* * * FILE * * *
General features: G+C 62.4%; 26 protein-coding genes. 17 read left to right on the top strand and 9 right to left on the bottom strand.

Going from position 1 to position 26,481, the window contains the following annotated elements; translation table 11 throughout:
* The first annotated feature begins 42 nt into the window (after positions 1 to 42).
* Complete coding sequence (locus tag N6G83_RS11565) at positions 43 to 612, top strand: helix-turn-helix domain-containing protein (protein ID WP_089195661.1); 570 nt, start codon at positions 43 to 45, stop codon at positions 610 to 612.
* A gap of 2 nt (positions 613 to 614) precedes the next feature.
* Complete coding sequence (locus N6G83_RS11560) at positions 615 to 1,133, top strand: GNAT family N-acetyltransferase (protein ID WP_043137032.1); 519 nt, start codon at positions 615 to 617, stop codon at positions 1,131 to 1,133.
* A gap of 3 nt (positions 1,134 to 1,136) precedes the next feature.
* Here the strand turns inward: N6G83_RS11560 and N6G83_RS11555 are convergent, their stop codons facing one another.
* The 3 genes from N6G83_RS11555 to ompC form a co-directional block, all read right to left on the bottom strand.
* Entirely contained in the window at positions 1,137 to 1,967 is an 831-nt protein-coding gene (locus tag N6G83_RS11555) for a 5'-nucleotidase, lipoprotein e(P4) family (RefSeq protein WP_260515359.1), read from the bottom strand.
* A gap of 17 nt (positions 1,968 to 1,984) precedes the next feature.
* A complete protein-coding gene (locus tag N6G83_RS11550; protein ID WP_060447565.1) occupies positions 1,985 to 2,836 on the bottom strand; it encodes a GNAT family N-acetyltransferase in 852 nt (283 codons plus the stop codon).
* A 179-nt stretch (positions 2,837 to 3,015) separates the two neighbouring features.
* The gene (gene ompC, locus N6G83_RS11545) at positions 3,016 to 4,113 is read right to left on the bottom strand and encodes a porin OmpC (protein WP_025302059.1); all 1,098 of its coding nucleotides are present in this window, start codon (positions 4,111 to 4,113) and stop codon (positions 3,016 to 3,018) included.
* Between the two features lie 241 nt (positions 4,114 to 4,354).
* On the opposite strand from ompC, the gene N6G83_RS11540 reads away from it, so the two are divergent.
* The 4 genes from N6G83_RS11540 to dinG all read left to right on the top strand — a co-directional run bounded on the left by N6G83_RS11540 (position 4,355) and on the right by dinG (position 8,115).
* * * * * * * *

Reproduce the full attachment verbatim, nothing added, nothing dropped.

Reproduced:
General features: G+C 62.4%; 26 protein-coding genes. 17 read left to right on the top strand and 9 right to left on the bottom strand.

Going from position 1 to position 26,481, the window contains the following annotated elements; translation table 11 throughout:
* The first annotated feature begins 42 nt into the window (after positions 1 to 42).
* Complete coding sequence (locus tag N6G83_RS11565) at positions 43 to 612, top strand: helix-turn-helix domain-containing protein (protein ID WP_089195661.1); 570 nt, start codon at positions 43 to 45, stop codon at positions 610 to 612.
* A gap of 2 nt (positions 613 to 614) precedes the next feature.
* Complete coding sequence (locus N6G83_RS11560) at positions 615 to 1,133, top strand: GNAT family N-acetyltransferase (protein ID WP_043137032.1); 519 nt, start codon at positions 615 to 617, stop codon at positions 1,131 to 1,133.
* A gap of 3 nt (positions 1,134 to 1,136) precedes the next feature.
* Here the strand turns inward: N6G83_RS11560 and N6G83_RS11555 are convergent, their stop codons facing one another.
* The 3 genes from N6G83_RS11555 to ompC form a co-directional block, all read right to left on the bottom strand.
* Entirely contained in the window at positions 1,137 to 1,967 is an 831-nt protein-coding gene (locus tag N6G83_RS11555) for a 5'-nucleotidase, lipoprotein e(P4) family (RefSeq protein WP_260515359.1), read from the bottom strand.
* A gap of 17 nt (positions 1,968 to 1,984) precedes the next feature.
* A complete protein-coding gene (locus tag N6G83_RS11550; protein ID WP_060447565.1) occupies positions 1,985 to 2,836 on the bottom strand; it encodes a GNAT family N-acetyltransferase in 852 nt (283 codons plus the stop codon).
* A 179-nt stretch (positions 2,837 to 3,015) separates the two neighbouring features.
* The gene (gene ompC, locus N6G83_RS11545) at positions 3,016 to 4,113 is read right to left on the bottom strand and encodes a porin OmpC (protein WP_025302059.1); all 1,098 of its coding nucleotides are present in this window, start codon (positions 4,111 to 4,113) and stop codon (positions 3,016 to 3,018) included.
* Between the two features lie 241 nt (positions 4,114 to 4,354).
* On the opposite strand from ompC, the gene N6G83_RS11540 reads away from it, so the two are divergent.
* The 4 genes from N6G83_RS11540 to dinG all read left to right on the top strand — a co-directional run bounded on the left by N6G83_RS11540 (position 4,355) and on the right by dinG (position 8,115).